+ Public and private practice of any non-Muslim religion is restricted. Non-Muslims can be arrested, lashed, or deported for any religious activity that attracts the attention of the government.
+ The wearing of non-Muslim religious symbols remains restricted.
+ The printing, possession, importing, or distribution of any non-Muslim religious material remains banned.
+ Holders of an Israeli passport or passports with Israeli stamps in them cannot gain admission to the Kingdom.
+ 15 of the 19 terrorists on 9/11 were Saudis.
+ The demands for money and more money of the ever-expanding royal family are monumental.

Fahd was the oldest of the seven sons of the favorite wife of Saudi Arabia's founder, Ibn Saud, who had 22 wives. By contrast, Fahd, who just died, had only five wives, six sons and four daughters.

How good is Cramer? Alan Saracevic of the San Francisco Chronicle concludes:

As he says at the top of each show: "Other people want to make friends.... I just want to make money."

So, is he giving people good advice? Like any stock picker, it's a mixed bag. Let's take a look at some of his recent stock-of-the-week picks, provided by viewers of "Mad Money" on the unaffiliated Money Talk personal finance Web site (

-- On April 11, he picked Apple. At the time, it was trading at $43. On Friday, it closed at $42.65.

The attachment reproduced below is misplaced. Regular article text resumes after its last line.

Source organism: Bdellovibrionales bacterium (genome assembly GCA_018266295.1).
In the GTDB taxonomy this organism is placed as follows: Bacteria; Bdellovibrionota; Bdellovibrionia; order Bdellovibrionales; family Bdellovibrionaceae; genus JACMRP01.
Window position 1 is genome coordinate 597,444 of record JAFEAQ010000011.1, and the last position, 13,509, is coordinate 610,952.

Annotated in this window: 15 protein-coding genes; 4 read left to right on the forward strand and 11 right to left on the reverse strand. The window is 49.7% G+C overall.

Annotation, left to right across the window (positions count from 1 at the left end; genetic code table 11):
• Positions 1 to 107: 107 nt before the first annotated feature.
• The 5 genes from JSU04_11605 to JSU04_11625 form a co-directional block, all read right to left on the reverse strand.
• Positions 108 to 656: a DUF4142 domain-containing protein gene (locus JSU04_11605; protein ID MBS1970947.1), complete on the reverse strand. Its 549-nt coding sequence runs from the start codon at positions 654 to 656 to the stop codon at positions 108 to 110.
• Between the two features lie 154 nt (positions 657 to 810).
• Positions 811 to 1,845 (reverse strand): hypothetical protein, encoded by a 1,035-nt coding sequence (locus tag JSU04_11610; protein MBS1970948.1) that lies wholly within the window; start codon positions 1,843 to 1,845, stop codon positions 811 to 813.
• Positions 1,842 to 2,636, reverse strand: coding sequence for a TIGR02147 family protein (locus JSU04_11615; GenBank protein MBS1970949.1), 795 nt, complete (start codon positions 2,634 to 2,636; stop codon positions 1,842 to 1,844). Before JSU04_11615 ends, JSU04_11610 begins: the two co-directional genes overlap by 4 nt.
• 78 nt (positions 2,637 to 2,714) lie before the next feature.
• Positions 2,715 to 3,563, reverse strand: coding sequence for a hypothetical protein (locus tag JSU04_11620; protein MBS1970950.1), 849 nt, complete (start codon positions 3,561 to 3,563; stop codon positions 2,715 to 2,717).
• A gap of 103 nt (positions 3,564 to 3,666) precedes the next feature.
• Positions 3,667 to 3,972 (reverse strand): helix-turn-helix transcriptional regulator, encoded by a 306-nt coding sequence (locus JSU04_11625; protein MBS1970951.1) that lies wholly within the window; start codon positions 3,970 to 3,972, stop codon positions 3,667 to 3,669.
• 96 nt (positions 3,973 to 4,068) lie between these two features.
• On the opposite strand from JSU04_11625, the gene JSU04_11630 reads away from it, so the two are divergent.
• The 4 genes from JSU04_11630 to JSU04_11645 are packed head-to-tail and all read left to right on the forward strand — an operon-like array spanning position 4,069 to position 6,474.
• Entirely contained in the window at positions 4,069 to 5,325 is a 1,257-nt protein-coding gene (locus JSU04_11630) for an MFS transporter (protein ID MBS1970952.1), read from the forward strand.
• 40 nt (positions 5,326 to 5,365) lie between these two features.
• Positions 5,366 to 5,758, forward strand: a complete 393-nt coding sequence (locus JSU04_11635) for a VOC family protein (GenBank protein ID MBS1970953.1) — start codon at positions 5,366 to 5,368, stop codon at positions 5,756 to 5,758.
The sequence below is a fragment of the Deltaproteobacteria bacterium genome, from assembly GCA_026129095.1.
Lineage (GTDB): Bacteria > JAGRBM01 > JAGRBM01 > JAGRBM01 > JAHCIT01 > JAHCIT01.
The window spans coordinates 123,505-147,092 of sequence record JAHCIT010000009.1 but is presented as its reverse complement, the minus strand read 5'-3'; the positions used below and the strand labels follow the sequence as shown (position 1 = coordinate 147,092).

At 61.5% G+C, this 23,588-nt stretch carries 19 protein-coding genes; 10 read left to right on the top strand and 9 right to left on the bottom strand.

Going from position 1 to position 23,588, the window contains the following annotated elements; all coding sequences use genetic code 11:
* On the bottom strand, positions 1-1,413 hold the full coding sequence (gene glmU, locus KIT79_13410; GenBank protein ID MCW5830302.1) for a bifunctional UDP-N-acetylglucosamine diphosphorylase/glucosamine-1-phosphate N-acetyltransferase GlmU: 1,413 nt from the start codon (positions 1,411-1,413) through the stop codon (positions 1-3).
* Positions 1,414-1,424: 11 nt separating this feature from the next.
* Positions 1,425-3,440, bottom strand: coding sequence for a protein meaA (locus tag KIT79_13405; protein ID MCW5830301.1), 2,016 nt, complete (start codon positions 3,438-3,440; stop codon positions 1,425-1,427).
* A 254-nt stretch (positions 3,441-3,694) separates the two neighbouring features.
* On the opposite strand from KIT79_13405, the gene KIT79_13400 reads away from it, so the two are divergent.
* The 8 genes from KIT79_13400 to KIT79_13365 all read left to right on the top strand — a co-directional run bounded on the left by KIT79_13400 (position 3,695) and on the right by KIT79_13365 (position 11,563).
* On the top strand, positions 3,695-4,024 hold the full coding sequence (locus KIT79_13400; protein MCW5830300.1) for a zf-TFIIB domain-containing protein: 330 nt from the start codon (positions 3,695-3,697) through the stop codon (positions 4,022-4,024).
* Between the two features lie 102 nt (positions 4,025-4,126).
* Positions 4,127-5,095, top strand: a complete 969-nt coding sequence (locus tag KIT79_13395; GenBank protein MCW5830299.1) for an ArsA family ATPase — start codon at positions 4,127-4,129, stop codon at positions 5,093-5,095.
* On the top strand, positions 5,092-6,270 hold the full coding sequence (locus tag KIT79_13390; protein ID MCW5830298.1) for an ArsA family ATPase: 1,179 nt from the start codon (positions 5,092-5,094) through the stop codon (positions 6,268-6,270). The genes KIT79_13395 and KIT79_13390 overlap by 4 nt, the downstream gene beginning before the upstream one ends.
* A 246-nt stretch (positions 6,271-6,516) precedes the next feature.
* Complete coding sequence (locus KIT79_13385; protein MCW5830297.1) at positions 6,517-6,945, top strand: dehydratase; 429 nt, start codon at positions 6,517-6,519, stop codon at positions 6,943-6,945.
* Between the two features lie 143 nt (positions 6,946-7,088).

-- On April 18, he chose Pfizer. On that day, it was at $27.75. It closed Friday at $26.50.

-- On April 28, it was Google. Then: $220. Friday's close: $287.76.

-- On May 2, he picked Constellation Brands Inc. At the time, it was trading at $27. It closed at $27.40 on Friday.

-- On May 9, it was the PNC Financial Services Group. Back then it was at $54.50. On Friday, it closed at $54.82.

So, there you have it. Nothing great, other than Google, which my 4-year- old could have picked. But no train wrecks, either.

Saracevic believes (as I do) Cramer's is good entertainment. He concludes : say watch the show. For every time he slams a Dell keyboard on the desk to prove the worth of the company's products. For every time you swear he's going to stroke out. But not for advice on your college savings plan."

Cramer was pumping Canadian tar sands oil stocks last night. I asked a friend who follows them. His reply early this morning, "Very long reserve lives, very capital intensive. If oil stays high, they will be great stocks. A few of of stocks have some oil sands exposure, and I had been looking at a 130 page report on the sector, when the takeover knocked prices out of whack yesterday, all up 10% or more. Where was Cramer BEFORE they all jumped yesterday? The guy is nothing but a mo-mo player, pumping whatever is hot. They’re still running promos of his show, where he shouts “commodities are dead” from a few months ago, in reality commodity stocks are hitting new highs."